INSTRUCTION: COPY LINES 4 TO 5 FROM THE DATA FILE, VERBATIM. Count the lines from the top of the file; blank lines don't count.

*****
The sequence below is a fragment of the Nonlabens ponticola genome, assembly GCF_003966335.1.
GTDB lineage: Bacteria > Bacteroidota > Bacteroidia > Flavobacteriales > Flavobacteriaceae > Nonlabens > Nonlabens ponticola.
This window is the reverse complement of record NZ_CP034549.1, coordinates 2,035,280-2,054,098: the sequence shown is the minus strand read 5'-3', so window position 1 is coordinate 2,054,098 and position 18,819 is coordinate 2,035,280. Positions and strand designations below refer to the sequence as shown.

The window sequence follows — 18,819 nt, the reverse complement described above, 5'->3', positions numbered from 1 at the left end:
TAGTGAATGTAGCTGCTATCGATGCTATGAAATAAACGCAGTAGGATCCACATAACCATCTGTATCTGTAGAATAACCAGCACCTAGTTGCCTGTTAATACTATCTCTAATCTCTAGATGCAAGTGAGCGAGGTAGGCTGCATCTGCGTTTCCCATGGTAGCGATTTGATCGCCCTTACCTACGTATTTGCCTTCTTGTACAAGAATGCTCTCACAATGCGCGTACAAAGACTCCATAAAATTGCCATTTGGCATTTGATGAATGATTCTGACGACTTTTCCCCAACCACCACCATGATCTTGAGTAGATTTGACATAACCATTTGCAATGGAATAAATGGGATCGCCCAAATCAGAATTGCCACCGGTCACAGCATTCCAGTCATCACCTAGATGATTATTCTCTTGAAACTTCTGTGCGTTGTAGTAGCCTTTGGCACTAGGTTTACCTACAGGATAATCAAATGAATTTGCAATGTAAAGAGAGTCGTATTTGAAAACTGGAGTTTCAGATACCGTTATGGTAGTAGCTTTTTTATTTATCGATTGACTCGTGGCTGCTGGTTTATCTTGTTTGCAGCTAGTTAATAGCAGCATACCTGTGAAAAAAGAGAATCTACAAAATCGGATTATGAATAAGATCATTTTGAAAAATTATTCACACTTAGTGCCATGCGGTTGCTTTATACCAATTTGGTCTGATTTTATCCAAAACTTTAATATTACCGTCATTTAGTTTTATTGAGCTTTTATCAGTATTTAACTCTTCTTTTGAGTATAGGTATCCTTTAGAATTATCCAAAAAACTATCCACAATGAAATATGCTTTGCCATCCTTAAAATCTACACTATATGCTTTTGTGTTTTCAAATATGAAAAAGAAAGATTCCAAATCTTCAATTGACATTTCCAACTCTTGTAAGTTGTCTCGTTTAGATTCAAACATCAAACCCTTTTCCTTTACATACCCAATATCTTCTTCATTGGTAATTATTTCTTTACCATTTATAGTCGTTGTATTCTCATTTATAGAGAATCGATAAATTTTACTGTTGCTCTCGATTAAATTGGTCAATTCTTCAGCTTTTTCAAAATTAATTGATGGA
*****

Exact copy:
The window sequence follows — 18,819 nt, the reverse complement described above, 5'->3', positions numbered from 1 at the left end:
TAGTGAATGTAGCTGCTATCGATGCTATGAAATAAACGCAGTAGGATCCACATAACCATCTGTATCTGTAGAATAACCAGCACCTAGTTGCCTGTTAATACTATCTCTAATCTCTAGATGCAAGTGAGCGAGGTAGGCTGCATCTGCGTTTCCCATGGTAGCGATTTGATCGCCCTTACCTACGTATTTGCCTTCTTGTACAAGAATGCTCTCACAATGCGCGTACAAAGACTCCATAAAATTGCCATTTGGCATTTGATGAATGATTCTGACGACTTTTCCCCAACCACCACCATGATCTTGAGTAGATTTGACATAACCATTTGCAATGGAATAAATGGGATCGCCCAAATCAGAATTGCCACCGGTCACAGCATTCCAGTCATCACCTAGATGATTATTCTCTTGAAACTTCTGTGCGTTGTAGTAGCCTTTGGCACTAGGTTTACCTACAGGATAATCAAATGAATTTGCAATGTAAAGAGAGTCGTATTTGAAAACTGGAGTTTCAGATACCGTTATGGTAGTAGCTTTTTTATTTATCGATTGACTCGTGGCTGCTGGTTTATCTTGTTTGCAGCTAGTTAATAGCAGCATACCTGTGAAAAAAGAGAATCTACAAAATCGGATTATGAATAAGATCATTTTGAAAAATTATTCACACTTAGTGCCATGCGGTTGCTTTATACCAATTTGGTCTGATTTTATCCAAAACTTTAATATTACCGTCATTTAGTTTTATTGAGCTTTTATCAGTATTTAACTCTTCTTTTGAGTATAGGTATCCTTTAGAATTATCCAAAAAACTATCCACAATGAAATATGCTTTGCCATCCTTAAAATCTACACTATATGCTTTTGTGTTTTCAAATATGAAAAAGAAAGATTCCAAATCTTCAATTGACATTTCCAACTCTTGTAAGTTGTCTCGTTTAGATTCAAACATCAAACCCTTTTCCTTTACATACCCAATATCTTCTTCATTGGTAATTATTTCTTTACCATTTATAGTCGTTGTATTCTCATTTATAGAGAATCGATAAATTTTACTGTTGCTCTCGATTAAATTGGTCAATTCTTCAGCTTTTTCAAAATTAATTGATGGA